Castle behind houses

I thought you might like to see this view of Totnes Castle, as seen from my front door! Turning left at the street corner seen here, I very soon reach the heart of Totnes – and Happy Apple, the shop that’s open all hours and sells virtually every food item you can imagine. Don’t know where I’d be, without Happy Apple virtually on my doorstep!

In a complete contrast from Totnes, I walked with the U3A walking group at Wembury – near Plymouth – today and here’s a house that caught my imagination. How would you feel, living here and enjoying this view on a daily (and ever-changing) basis?

How would you like to live here?

How would you like to live here?

After our longish walk, and before the rain that had threatened all morning really set in, we finally reached this idyllic cafe – where we had a well-earned rest and a lovely lunch:


Well, I hope you’ve enjoyed this little tour of Totnes and Wembury! Have a great weekend.



Totnes Castle, dating back to Norman times, can be seen in tantalizing glimpses from virtually all over town. Here it is, giving you rather more than a glimpse:

Totnes Castle from foot

Its circular stone keep has walls fifteen feet thick and the mound (or motte) on which it is built rises over fifty feet from the bailey below. The inner bailey was once surrounded by a deep moat and there used to be a chapel and a large hall within the bailey. There was plenty of space to accommodate a large contingent of men and horses, along with all their stores, but by the fifteenth century it was solely used as an occasional administrative centre for Totnes. For example, The Assize of Bread and Ale took place in the castle.

In case you’re wondering, an assize was a 13th century statute in late medieval English law, regulating the price, quality and weight of the bread and beer manufactured and sold in hamlets, villages and towns.

As I live within a few yards of the Castle, it is a useful landmark to tell my visitors who are new to Totnes to look out for when trying to find my house in the slightly bewildering traffic system we have here! It is the one building that you’d think nobody could possibly miss as it dominates the town from its lofty height. (But some people do manage to miss it!)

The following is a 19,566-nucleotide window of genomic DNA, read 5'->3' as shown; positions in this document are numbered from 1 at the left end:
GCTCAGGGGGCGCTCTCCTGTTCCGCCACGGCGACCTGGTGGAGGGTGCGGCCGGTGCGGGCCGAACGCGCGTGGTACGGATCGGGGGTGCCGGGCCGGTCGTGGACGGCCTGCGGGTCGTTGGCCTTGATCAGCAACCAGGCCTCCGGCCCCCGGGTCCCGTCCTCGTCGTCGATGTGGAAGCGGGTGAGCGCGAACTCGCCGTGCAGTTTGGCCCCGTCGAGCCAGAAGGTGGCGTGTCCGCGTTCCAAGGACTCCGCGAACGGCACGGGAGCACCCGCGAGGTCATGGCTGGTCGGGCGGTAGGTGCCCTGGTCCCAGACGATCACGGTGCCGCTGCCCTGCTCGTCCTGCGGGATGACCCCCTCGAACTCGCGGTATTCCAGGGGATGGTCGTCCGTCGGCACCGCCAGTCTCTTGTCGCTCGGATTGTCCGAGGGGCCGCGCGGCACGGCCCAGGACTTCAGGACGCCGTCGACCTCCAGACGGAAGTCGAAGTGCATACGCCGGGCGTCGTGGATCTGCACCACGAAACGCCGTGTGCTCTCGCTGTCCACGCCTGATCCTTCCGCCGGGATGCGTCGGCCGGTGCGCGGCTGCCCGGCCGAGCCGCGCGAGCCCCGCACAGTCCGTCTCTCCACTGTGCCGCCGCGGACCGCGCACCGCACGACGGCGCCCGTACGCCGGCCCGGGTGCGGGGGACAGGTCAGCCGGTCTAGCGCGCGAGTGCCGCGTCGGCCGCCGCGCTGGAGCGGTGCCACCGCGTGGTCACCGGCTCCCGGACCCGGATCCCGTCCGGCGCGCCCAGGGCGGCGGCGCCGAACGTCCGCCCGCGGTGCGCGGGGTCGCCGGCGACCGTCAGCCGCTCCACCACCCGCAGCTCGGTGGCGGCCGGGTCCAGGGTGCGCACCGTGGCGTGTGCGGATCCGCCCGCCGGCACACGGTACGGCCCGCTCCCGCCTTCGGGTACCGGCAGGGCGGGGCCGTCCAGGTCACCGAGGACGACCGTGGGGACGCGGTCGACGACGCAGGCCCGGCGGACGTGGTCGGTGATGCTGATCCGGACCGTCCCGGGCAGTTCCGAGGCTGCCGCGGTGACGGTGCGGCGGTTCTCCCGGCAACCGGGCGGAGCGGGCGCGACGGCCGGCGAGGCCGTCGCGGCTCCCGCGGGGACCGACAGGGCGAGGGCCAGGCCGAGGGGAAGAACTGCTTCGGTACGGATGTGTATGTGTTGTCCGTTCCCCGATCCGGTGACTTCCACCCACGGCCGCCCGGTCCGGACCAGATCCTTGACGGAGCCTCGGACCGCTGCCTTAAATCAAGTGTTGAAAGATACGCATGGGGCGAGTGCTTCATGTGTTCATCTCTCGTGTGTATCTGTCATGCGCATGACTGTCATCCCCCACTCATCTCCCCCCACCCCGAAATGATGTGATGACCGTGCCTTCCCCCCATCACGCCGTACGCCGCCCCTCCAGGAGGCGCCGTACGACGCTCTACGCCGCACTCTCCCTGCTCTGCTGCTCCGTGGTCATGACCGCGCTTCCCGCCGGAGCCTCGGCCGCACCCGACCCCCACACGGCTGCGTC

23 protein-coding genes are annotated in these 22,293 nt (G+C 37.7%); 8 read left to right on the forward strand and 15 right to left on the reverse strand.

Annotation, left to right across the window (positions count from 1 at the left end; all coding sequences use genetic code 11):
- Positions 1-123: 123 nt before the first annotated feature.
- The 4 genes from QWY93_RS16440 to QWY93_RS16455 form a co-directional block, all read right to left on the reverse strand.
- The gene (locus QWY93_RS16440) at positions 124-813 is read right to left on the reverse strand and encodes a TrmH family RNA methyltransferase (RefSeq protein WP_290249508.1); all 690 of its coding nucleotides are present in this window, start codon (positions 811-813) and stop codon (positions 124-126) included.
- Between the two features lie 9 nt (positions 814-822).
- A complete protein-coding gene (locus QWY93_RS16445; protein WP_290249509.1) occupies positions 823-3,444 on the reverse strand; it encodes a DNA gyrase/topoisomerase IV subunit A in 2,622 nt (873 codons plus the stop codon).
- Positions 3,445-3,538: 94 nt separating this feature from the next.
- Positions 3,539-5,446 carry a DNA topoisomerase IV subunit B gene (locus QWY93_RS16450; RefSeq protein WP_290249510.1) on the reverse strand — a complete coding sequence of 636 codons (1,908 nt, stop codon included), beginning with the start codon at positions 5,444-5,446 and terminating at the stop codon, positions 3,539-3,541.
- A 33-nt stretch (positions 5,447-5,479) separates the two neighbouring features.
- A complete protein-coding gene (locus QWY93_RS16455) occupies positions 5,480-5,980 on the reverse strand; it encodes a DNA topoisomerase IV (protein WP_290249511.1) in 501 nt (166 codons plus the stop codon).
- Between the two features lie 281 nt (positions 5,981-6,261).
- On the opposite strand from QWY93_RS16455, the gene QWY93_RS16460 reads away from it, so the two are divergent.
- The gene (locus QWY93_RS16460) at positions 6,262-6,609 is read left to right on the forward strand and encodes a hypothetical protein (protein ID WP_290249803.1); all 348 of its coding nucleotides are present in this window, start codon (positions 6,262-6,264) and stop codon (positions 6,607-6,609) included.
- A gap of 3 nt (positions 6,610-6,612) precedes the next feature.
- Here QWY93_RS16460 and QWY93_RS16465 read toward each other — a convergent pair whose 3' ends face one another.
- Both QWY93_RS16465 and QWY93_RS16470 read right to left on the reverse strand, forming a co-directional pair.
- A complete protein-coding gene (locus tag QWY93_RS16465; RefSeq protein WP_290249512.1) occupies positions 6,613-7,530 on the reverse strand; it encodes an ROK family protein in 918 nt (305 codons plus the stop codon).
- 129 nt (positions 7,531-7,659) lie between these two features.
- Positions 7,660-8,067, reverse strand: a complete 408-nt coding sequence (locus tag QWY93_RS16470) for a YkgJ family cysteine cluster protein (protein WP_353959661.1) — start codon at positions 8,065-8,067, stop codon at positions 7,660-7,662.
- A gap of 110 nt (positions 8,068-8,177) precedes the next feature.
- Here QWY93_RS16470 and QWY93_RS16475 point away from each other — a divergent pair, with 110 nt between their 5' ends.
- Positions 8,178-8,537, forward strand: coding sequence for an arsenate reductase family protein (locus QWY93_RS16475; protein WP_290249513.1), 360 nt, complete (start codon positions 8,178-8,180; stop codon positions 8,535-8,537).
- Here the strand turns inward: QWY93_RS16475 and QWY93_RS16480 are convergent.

In an earlier post I told of the way May Day is celebrated up there at daybreak annually on 1st May, so I won’t go into that again here. I’ll just mention that I don’t always welcome the steep climb up to the Castle at 5.30 am!

Here are a few of the tantalizing glimpses of Totnes Castle from here, there and everywhere:

Glimpse Totnes Castle

How would you like to have a haircut here?

Chrissys & Castle (2)

A stranger in town? There it is again, on the horizon:

Roundabout Castle

And finally, over the tree tops from China Blue:

Castle from China Blue

One thing’s certain – being a near-neighbour of Totnes Castle, I should never have a problem finding my way home!


I have this view of Totnes Castle through my kitchen window. Its distinctive stone circular keep (with walls 15 feet thick) has stood here since Norman times and can be seen for miles above the town’s rooftops.

At 5.30 am on 1st May I climbed the 50 or so feet up to its inner bailey to watch the Morris Men heralding the dawn, as they do each year on May Day. Ideally we should have seen the sunrise, but – surprise, surprise – all we saw (apart from the distinctive dancing) was rain and then more rain!

I love having the Castle – and Totnes itself – virtually on my doorstep, as their proximity helps me feel ‘in the thick of things’. Yet my small walled garden is usually an oasis of calm where I can imagine myself to be in the heart of the country.

I can also imagine the goings-on of long ago – especially on summer Tuesdays, when many Totnes traders and some residents dress in Elizabethan costumes to bring gaiety and a taste of yesterday to the market place! Which reminds me that it’s Tuesday again tomorrow …